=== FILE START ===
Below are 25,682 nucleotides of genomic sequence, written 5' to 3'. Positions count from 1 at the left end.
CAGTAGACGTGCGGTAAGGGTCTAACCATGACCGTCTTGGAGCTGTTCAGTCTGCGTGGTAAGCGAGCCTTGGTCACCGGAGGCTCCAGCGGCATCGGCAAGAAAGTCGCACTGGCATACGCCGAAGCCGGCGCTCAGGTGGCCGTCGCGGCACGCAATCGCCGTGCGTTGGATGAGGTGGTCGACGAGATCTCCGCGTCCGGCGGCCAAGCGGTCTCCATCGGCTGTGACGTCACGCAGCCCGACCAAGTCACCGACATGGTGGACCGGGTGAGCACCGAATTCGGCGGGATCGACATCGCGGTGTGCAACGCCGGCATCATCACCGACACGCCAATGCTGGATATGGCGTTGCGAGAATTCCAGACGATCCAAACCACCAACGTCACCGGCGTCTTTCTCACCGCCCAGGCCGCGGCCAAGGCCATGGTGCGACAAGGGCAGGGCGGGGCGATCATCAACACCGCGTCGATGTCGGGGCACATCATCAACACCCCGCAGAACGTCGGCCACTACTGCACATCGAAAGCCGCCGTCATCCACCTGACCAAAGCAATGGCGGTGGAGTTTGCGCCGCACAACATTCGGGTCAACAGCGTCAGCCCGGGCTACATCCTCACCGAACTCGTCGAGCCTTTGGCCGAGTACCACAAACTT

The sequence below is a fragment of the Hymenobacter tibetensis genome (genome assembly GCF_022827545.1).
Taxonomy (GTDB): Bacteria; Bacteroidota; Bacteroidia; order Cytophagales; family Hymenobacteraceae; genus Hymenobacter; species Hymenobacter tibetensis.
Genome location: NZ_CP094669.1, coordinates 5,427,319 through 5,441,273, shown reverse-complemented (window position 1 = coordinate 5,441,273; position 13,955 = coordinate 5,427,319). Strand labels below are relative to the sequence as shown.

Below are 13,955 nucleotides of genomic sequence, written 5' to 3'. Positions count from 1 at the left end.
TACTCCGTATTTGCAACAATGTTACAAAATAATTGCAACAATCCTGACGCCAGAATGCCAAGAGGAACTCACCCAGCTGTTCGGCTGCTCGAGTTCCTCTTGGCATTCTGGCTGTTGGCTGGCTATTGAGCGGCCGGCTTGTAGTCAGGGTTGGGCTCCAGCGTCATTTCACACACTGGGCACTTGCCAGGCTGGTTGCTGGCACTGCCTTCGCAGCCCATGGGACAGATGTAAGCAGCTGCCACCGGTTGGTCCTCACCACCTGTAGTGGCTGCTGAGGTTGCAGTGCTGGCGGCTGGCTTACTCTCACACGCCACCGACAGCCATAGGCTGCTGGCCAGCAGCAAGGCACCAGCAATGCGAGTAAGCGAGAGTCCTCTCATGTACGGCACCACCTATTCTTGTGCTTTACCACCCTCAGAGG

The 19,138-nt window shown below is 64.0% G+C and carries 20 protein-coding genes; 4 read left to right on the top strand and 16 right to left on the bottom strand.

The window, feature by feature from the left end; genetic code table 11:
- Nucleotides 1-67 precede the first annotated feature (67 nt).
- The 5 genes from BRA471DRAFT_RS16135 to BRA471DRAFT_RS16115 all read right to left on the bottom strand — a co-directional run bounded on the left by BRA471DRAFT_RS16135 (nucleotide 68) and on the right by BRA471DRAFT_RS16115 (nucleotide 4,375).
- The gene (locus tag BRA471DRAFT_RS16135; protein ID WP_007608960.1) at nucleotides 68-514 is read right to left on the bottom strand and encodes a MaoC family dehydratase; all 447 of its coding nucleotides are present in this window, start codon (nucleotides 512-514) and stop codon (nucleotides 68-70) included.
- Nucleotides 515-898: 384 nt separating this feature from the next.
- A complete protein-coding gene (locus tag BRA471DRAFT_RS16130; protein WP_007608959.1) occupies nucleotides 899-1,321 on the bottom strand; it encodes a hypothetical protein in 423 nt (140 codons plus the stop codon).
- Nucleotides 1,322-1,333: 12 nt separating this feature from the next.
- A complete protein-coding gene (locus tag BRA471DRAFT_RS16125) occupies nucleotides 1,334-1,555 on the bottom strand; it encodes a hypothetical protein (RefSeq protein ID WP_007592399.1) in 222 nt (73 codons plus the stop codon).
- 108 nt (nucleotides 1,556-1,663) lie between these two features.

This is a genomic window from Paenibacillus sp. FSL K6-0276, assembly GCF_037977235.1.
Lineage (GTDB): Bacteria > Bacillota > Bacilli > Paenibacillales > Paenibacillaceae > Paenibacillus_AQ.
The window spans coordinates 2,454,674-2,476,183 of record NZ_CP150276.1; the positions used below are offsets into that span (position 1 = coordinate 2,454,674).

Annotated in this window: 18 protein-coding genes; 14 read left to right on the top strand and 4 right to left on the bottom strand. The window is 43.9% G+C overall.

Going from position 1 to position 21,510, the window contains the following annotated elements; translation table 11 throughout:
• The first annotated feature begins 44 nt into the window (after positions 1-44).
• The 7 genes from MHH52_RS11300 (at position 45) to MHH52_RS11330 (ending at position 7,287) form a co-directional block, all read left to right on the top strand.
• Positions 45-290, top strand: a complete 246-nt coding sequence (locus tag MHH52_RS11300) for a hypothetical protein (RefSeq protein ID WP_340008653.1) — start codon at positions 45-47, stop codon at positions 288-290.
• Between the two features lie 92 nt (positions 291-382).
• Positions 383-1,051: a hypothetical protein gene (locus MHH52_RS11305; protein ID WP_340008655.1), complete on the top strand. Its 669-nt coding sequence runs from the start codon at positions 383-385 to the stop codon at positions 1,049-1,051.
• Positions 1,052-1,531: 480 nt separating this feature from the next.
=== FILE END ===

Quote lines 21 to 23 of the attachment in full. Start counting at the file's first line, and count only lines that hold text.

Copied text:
Annotated in this window: 18 protein-coding genes; 14 read left to right on the top strand and 4 right to left on the bottom strand. The window is 43.9% G+C overall.

Going from position 1 to position 21,510, the window contains the following annotated elements; translation table 11 throughout:
• The first annotated feature begins 44 nt into the window (after positions 1-44).